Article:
The discontent arises at a time when both parties seem racked by what one analyst termed a “political nervous breakdown.” Buchanan has portrayed his right-wing challenge to Bush as an ideological battle for the soul of the Republican party. But as in other primaries, two-thirds of those who voted for him in Maryland last week acknowledged that they did so in order to send the President a message about his poor handling of the economy. And
with most analysts predicting that Bush will be renominated at the Republican convention in August, Buchanan’s continuing assaults may only serve to leave the party bitterly divided.
For Bush, the greatest threat comes not from Buchanan, but from the stagnating economy—and the electorate’s plummeting confidence in his ability to manage it. After a decade of polls showing that voters put greater trust in Republicans than Democrats to handle the country’s financial fate, that trend suddenly reversed in January. Said Keene: “People are ultimately going to decide this election on who can better manage the economy—and the Republicans are losing that issue right now. That’s the biggest change this year.”
As a result, Democrats could be expected to be euphoric. But instead, disenchantment with
the party’s front-runners, Clinton and Tsongas, is rife. Said Robert Borosage, of Washington’s liberal Institute for Policy Studies: “Nobody’s excited and nobody thinks these guys can win. The haunting feeling people have is that the Democrats may be about to blow it again.” Both Clinton and Tsongas began the campaign by positioning themselves to appeal to the party’s right wing, preaching a message of economic conservatism that repudiated traditional Democratic dogma. That approach alienated many voters in the party’s labor and liberal wings. But as Tsongas’s ardently pro-business platform has caught on, Clinton has re-tailored his rhetoric to appeal to the Democrats’ blue-collar base. Said Borosage: “Clinton is faced with this guy who’s even more conservative than he is. He has turned into the populist candidate by default.”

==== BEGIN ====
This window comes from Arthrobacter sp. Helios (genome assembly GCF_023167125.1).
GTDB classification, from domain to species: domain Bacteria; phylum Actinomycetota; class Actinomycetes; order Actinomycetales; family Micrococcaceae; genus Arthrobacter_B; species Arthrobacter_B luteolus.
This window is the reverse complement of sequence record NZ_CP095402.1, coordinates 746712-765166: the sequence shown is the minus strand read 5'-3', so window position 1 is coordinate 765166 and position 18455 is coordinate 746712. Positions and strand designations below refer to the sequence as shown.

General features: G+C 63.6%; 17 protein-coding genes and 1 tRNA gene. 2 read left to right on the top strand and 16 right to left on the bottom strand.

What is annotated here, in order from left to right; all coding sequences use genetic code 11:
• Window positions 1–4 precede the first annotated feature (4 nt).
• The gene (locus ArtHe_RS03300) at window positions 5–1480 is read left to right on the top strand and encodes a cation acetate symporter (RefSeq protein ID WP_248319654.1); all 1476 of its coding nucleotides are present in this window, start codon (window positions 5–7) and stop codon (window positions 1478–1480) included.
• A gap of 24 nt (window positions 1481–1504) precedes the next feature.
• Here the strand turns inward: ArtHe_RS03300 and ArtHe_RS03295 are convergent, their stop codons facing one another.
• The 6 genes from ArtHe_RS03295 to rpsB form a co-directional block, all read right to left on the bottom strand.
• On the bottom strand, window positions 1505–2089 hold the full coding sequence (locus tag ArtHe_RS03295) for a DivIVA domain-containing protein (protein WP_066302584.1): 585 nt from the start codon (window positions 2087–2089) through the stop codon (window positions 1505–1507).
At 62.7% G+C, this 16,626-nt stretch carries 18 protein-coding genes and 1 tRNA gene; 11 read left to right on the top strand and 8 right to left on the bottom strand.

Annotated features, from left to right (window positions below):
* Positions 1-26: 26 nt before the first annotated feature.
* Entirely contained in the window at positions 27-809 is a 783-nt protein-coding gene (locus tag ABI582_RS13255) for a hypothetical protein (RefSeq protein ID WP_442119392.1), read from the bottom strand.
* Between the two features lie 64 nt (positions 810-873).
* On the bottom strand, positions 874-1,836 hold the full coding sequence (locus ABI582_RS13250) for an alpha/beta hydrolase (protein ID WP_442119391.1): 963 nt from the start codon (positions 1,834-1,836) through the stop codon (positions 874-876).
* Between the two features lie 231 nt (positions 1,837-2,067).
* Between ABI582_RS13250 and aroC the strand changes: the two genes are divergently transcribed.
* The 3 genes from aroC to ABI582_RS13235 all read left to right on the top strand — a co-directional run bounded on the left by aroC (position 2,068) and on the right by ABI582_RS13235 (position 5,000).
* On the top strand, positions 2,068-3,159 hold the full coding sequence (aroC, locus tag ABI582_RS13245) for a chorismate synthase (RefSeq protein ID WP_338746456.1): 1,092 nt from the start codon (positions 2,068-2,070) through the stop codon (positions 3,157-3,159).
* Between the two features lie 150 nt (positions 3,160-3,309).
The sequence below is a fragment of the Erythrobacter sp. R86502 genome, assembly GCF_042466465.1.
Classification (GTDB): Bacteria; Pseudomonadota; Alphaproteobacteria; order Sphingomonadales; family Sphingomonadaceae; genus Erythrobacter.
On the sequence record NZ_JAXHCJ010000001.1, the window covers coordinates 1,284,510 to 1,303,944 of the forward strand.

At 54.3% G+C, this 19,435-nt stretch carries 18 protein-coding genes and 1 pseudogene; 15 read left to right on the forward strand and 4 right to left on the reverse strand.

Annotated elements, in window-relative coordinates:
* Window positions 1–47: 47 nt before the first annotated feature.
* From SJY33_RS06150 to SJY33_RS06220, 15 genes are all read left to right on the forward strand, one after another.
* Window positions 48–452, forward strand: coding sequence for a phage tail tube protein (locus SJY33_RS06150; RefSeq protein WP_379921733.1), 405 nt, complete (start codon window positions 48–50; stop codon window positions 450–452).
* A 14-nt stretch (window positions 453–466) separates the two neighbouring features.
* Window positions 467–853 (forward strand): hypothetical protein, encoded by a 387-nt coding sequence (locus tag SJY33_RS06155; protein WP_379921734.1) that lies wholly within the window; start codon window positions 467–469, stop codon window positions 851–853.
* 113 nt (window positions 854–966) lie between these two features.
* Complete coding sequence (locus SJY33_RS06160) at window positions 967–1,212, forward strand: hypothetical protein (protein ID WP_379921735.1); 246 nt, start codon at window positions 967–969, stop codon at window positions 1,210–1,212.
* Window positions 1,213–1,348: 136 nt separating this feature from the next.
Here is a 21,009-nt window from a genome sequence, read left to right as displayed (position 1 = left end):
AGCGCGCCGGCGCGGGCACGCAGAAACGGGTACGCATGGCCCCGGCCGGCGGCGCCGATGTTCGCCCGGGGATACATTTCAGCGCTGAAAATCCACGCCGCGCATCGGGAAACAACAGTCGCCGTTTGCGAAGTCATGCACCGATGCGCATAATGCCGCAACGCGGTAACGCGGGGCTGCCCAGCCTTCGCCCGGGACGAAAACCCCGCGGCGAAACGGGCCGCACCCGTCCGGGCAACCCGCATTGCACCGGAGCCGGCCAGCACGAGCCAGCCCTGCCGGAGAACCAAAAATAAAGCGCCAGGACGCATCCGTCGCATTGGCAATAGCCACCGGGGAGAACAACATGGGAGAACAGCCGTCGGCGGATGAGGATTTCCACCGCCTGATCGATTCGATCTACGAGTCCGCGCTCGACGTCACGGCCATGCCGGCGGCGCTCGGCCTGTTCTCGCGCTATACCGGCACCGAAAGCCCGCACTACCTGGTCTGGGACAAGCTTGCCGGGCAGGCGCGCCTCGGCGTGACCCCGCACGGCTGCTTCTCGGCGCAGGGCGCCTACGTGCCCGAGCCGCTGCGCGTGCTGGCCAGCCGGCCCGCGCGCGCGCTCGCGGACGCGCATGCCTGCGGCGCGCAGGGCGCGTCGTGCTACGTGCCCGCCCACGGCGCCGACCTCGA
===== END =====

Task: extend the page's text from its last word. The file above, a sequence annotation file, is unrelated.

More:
Polls show that most liberals say that they would grudgingly accept Clinton as the Democratic nominee. But they express concern that, already wounded by allegations of womanizing, he could be fatally damaged if there is another hint of scandal—or, as Jeffrey Faux, an economist at Washington’s liberal Economic Policy Institute, put it, “if another high heels drops out of the sky.” But Faux cautioned that the Democrats’ key union
supporters would rebel against the prospect of Tsongas as their standard-bearer. Declared Faux: “Then there’s going to have to be a moment of truth in the party. And it could get very messy.”
Some Democrats still whisper wishfully of drafting phantom candidates or of a white knight riding to the party’s rescue at the convention in New York in July. But if both parties fail to shake their lacklustre image, the likeliest result will be that, in a country that prides itself on having brought democracy to the former Soviet empire, the lowest percentage of Americans in history may bother to exercise their right to vote.